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    Military Bowl

    Toledo beats BYU in a shootout

    Late Air Force rally fails in dogfight

    WASHINGTON — Air Force is a go-for-it kind of team. So is Toledo.

    So when Air Force pulled within a point on a touchdown with 52 seconds to play in the Military Bowl, Toledo knew to expect that the Falcons might attempt a 2-point conversion, trying to win then and there instead of settling for overtime.

    The Rockets were ready. Air Force lined up as if to kick, but holder David Baska took off and got bottled up trying to run the option. The ball squirted toward kicker Parker Herrington, who chased it until it went out of bounds in the end zone.


    Toledo could start to celebrate. The Rockets’ 42-41 win Wednesday night was their first bowl victory since 2005.

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    ‘‘We talked about it, first and foremost, because they fake some extra points and fake some field goals,’’ Toledo coach Matt Campbell said. ‘‘Ironically, we were in the same situation last year in our bowl game. I give credit to our staff. We got ourselves into a defensive call. We were not in a ‘block’ look.’’

    Air Force coach Troy Calhoun wasn’t about to second-guess himself.

    ‘‘I thought we had an excellent chance to seal and win the game right there. It didn’t work out,’’ Calhoun said. ‘‘We didn’t convert it, so you better be able to live with it. We’re a group that over the last six years, we’re going to go for it on fourth down if we think there are chances we can take. When we have a pretty darn good opportunity to convert one, we’re going to do it. That’s the way we’re going to play.’’

    The victory marked a successful debut for Campbell, the youngest coach in the Football Bowl Subdivision. The 32-year-old coach, who has been the Rockets’ offensive coordinator for three years, was promoted to the head job after Tim Beckman left this month for Illinois.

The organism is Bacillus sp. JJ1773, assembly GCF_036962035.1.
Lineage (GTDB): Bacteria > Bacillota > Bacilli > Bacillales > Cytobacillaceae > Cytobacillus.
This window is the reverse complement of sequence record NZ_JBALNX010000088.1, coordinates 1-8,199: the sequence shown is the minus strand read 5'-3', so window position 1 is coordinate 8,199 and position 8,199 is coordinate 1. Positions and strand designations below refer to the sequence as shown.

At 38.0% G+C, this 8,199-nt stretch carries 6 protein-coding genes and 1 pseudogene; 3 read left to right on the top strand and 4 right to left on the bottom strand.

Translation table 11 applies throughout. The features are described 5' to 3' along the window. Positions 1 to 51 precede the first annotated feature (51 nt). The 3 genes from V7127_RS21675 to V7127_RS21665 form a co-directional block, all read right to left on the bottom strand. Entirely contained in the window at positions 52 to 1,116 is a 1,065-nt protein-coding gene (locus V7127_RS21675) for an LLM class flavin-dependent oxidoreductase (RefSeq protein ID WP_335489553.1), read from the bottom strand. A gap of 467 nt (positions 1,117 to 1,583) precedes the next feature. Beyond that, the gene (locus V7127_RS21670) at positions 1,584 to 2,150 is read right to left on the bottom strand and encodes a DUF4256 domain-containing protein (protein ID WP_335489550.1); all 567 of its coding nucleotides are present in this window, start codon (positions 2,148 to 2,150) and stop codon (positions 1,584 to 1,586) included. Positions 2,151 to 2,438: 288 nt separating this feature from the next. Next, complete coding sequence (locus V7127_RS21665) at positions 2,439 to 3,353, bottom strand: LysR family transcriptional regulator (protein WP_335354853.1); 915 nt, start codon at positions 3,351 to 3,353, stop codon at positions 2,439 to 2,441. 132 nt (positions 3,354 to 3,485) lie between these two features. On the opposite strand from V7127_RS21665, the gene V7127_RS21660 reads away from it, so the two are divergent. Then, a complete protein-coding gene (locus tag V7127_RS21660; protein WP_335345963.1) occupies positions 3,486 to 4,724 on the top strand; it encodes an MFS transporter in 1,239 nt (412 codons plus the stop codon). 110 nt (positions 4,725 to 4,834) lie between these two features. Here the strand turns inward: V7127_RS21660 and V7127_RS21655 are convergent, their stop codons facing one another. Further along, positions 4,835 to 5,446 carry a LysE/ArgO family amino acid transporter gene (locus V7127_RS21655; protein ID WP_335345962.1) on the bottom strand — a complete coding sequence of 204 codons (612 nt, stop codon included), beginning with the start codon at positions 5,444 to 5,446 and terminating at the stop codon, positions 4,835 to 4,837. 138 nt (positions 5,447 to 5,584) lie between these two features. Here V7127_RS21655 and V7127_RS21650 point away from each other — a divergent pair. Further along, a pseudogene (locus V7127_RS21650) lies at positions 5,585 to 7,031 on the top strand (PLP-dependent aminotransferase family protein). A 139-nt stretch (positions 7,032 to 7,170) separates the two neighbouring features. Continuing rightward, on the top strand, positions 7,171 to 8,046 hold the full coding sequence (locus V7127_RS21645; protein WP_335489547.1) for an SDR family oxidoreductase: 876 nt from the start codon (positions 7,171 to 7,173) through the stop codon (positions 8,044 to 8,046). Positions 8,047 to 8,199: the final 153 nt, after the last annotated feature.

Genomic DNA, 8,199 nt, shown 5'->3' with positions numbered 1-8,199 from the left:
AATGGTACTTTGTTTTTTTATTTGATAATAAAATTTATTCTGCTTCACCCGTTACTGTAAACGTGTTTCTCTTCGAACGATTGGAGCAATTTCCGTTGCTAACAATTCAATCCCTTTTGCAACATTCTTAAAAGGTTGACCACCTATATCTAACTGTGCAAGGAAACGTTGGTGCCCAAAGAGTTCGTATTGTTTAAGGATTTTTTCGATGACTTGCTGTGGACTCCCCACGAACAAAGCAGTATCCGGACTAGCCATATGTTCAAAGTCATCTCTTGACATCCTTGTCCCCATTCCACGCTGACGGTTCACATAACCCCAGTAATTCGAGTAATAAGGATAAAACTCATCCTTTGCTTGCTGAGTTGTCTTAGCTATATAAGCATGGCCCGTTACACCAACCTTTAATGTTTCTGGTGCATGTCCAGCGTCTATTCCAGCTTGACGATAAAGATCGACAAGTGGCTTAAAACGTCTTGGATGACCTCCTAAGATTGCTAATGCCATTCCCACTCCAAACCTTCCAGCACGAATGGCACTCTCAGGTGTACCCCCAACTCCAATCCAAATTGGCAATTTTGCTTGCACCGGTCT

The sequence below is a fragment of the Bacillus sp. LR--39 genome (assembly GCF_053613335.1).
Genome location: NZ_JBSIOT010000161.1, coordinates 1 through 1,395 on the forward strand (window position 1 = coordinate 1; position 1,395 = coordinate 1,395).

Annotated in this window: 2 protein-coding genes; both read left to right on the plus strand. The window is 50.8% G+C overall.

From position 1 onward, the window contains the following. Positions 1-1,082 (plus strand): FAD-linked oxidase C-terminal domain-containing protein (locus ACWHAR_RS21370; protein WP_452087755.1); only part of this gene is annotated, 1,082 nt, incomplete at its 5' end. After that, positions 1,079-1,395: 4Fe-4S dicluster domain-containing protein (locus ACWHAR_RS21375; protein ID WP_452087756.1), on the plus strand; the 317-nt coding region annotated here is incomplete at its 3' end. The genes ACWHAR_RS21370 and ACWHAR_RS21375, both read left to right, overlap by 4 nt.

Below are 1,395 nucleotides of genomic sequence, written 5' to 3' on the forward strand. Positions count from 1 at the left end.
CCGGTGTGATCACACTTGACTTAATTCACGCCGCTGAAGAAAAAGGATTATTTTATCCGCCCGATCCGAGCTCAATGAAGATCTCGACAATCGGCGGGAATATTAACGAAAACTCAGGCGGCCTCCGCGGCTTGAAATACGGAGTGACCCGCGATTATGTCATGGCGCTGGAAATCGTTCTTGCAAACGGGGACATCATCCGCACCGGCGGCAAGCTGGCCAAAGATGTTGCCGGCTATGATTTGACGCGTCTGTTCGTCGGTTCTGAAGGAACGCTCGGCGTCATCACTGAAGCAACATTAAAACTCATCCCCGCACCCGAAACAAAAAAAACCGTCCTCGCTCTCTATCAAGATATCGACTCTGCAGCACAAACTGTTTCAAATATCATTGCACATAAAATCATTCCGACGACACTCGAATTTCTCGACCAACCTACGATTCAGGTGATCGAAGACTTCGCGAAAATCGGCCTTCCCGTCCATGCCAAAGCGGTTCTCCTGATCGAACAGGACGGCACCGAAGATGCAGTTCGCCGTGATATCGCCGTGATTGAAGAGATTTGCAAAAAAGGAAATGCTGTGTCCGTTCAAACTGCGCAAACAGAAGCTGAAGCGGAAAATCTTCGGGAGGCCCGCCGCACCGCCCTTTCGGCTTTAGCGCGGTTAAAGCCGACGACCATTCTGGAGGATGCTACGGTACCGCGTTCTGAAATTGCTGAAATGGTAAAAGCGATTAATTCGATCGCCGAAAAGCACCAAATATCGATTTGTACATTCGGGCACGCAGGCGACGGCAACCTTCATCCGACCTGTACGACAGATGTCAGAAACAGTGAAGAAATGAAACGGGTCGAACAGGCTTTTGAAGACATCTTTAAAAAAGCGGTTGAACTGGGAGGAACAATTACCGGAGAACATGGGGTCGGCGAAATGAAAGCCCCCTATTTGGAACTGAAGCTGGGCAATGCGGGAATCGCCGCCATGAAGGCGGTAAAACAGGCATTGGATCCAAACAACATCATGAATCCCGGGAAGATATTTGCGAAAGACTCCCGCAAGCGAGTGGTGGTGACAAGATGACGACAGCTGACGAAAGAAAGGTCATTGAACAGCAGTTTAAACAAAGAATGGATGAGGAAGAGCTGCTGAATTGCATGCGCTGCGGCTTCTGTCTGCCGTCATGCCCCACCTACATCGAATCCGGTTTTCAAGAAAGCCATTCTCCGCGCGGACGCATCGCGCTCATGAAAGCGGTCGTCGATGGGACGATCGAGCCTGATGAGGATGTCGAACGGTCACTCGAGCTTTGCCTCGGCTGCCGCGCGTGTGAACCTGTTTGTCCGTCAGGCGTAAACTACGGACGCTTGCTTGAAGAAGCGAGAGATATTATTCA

Bernard Reedy’s third touchdown of the game — a 33-yard catch, spin and run on a pass from Terrance Owens — gave Toledo a 42-35 lead with 5:01 remaining and put the Rockets (9-4) over the 40-point mark for the sixth straight game.

    ‘‘We have 1,000 playmakers on our team,’’ said Reedy, who had a career-high 126 yards receiving on four catches and was selected the game’s MVP. ‘‘You never know who’s going to step up. It’s fun to watch everybody catch and run with it.’’

    The game matched two of the top 25 scoring teams in the country, and they wasted little time living up to their reputations. It was Mid-American Conference member Toledo’s spread offense against Mountain West Air Force’s triple option, and the idea of a huddle seemed a quaint, antiquated concept.

    Toledo’s Adonis Thomas finished with 108 yards on 22 carries. Paul Hornung Award finalist Eric Page caught 13 passes for 59 yards, but his biggest play was an 87-yard kickoff return in the first half.

    Owens, getting most of the work at quarterback, completed 19 of 24 passes for 210 yards and three touchdowns. Owens got the nod over Austin Dantin, who started the first 10 games of the season before sitting out the last two because of a concussion.


    Tim Jefferson, the first quarterback in service academy history to lead his team to four consecutive bowl games, completed 13 of 22 passes for 159 yards with two touchdowns and one interception for Air Force (7-6). Jonathan Warzeka had a career-best 60-yard run to set up one touchdown, and his 37-yard reception on fourth-and-3 tied it at 28l heading into halftime.

    There was even room for a defensive score: Toledo safety Jermaine Robinson’s 37-yard interception runback after he corralled a tipped pass deep in the secondary.

    But it all came down to a gutsy decision on a 2-point conversion, a play run by a special-teams unit while the offense stood on the sideline and watched.

    ‘‘Sure I would have liked to go to overtime, but I’m the type of person who doesn’t really like the overtime period,’’ Jefferson said. ‘‘If we would have hit that 2-point conversion, I would have been just as happy.’’